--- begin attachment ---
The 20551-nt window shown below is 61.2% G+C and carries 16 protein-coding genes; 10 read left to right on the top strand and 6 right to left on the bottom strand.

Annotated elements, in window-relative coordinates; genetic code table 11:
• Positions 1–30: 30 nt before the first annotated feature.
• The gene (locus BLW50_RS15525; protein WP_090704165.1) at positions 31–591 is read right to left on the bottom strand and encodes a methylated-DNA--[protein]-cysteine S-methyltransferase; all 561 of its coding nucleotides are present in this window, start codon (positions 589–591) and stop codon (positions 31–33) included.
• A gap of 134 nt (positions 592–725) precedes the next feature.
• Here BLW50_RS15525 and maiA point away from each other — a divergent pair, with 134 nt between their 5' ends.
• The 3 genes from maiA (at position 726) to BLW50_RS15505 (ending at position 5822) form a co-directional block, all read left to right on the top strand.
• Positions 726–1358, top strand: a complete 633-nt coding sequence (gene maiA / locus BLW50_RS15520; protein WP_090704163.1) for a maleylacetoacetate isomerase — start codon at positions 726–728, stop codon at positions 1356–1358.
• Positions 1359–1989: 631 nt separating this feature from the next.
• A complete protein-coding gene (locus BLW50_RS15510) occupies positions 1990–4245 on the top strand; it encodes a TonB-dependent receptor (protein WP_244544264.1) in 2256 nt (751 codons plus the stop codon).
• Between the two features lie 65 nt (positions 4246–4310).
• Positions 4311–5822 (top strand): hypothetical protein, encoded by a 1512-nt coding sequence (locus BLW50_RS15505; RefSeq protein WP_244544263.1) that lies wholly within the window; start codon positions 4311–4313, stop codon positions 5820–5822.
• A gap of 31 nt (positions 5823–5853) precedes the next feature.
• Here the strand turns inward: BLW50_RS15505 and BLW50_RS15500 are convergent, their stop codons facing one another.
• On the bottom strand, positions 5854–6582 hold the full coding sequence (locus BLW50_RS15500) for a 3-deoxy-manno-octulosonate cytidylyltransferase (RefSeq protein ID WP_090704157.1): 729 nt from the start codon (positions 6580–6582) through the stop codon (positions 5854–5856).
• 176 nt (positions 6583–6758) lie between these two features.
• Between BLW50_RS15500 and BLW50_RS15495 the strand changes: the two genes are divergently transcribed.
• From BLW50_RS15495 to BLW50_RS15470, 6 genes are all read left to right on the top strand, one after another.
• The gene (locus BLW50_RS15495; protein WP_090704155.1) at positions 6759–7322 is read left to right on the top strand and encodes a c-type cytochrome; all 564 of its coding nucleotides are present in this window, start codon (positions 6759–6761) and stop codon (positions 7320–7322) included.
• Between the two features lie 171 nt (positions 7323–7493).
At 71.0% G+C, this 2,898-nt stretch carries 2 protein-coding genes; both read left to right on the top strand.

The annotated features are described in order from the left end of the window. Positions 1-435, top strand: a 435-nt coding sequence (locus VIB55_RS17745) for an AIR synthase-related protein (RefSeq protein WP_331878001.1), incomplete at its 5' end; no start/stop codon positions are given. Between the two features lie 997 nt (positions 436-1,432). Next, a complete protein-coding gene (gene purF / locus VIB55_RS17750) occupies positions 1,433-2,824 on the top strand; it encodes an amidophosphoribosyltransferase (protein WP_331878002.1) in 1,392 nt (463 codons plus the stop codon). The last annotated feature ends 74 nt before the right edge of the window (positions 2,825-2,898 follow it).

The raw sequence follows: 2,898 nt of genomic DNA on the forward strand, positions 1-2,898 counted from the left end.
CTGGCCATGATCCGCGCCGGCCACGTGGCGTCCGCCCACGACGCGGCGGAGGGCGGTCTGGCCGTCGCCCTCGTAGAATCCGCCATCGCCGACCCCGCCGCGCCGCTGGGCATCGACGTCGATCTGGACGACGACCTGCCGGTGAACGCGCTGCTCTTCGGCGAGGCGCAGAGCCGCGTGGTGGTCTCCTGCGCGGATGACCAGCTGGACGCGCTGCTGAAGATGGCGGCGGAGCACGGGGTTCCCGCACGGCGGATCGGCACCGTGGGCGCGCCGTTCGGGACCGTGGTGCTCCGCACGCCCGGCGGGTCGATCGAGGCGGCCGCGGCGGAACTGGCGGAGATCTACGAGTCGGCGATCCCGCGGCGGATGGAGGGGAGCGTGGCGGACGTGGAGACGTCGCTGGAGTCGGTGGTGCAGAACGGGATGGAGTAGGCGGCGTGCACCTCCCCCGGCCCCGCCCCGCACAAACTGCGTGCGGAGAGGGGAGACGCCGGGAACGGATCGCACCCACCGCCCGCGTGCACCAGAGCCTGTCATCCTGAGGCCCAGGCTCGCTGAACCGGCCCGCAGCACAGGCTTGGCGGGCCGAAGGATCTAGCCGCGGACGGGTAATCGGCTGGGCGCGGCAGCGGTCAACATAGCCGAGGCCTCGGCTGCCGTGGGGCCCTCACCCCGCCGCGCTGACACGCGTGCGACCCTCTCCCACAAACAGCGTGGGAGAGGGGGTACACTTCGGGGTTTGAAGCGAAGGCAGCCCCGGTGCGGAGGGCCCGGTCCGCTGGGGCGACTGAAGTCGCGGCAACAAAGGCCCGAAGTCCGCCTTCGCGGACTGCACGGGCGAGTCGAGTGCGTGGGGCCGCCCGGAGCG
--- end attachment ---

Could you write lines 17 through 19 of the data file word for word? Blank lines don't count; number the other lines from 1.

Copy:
• Between BLW50_RS15500 and BLW50_RS15495 the strand changes: the two genes are divergently transcribed.
• From BLW50_RS15495 to BLW50_RS15470, 6 genes are all read left to right on the top strand, one after another.
• The gene (locus BLW50_RS15495; protein WP_090704155.1) at positions 6759–7322 is read left to right on the top strand and encodes a c-type cytochrome; all 564 of its coding nucleotides are present in this window, start codon (positions 6759–6761) and stop codon (positions 7320–7322) included.